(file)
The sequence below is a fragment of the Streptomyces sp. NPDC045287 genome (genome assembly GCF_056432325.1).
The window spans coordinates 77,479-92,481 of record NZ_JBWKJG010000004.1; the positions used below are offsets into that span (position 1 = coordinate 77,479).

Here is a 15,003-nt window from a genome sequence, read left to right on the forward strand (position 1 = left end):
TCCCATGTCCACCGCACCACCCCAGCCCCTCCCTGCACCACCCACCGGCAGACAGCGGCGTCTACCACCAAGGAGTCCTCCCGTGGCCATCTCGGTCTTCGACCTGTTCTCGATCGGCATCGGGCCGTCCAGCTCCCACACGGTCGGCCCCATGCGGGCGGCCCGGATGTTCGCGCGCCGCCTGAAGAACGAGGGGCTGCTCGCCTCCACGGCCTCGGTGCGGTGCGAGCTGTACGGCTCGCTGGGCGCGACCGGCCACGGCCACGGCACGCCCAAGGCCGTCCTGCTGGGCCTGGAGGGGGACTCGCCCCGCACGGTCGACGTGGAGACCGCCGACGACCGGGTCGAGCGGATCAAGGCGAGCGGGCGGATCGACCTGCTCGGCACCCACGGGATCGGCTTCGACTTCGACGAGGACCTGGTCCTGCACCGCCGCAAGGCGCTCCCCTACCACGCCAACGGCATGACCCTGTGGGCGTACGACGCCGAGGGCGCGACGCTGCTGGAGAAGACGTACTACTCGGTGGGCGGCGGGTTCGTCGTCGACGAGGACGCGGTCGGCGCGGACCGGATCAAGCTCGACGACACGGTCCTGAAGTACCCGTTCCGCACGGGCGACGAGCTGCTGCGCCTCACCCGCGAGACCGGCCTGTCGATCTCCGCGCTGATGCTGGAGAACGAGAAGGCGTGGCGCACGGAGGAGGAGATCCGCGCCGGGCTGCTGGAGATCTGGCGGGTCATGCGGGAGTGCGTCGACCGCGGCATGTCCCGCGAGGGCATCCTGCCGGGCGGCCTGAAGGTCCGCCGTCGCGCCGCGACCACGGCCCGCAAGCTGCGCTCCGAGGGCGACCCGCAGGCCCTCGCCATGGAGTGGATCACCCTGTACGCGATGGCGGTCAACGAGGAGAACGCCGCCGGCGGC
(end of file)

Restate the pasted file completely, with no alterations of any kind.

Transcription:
The sequence below is a fragment of the Streptomyces sp. NPDC045287 genome (genome assembly GCF_056432325.1).
The window spans coordinates 77,479-92,481 of record NZ_JBWKJG010000004.1; the positions used below are offsets into that span (position 1 = coordinate 77,479).

Here is a 15,003-nt window from a genome sequence, read left to right on the forward strand (position 1 = left end):
TCCCATGTCCACCGCACCACCCCAGCCCCTCCCTGCACCACCCACCGGCAGACAGCGGCGTCTACCACCAAGGAGTCCTCCCGTGGCCATCTCGGTCTTCGACCTGTTCTCGATCGGCATCGGGCCGTCCAGCTCCCACACGGTCGGCCCCATGCGGGCGGCCCGGATGTTCGCGCGCCGCCTGAAGAACGAGGGGCTGCTCGCCTCCACGGCCTCGGTGCGGTGCGAGCTGTACGGCTCGCTGGGCGCGACCGGCCACGGCCACGGCACGCCCAAGGCCGTCCTGCTGGGCCTGGAGGGGGACTCGCCCCGCACGGTCGACGTGGAGACCGCCGACGACCGGGTCGAGCGGATCAAGGCGAGCGGGCGGATCGACCTGCTCGGCACCCACGGGATCGGCTTCGACTTCGACGAGGACCTGGTCCTGCACCGCCGCAAGGCGCTCCCCTACCACGCCAACGGCATGACCCTGTGGGCGTACGACGCCGAGGGCGCGACGCTGCTGGAGAAGACGTACTACTCGGTGGGCGGCGGGTTCGTCGTCGACGAGGACGCGGTCGGCGCGGACCGGATCAAGCTCGACGACACGGTCCTGAAGTACCCGTTCCGCACGGGCGACGAGCTGCTGCGCCTCACCCGCGAGACCGGCCTGTCGATCTCCGCGCTGATGCTGGAGAACGAGAAGGCGTGGCGCACGGAGGAGGAGATCCGCGCCGGGCTGCTGGAGATCTGGCGGGTCATGCGGGAGTGCGTCGACCGCGGCATGTCCCGCGAGGGCATCCTGCCGGGCGGCCTGAAGGTCCGCCGTCGCGCCGCGACCACGGCCCGCAAGCTGCGCTCCGAGGGCGACCCGCAGGCCCTCGCCATGGAGTGGATCACCCTGTACGCGATGGCGGTCAACGAGGAGAACGCCGCCGGCGGC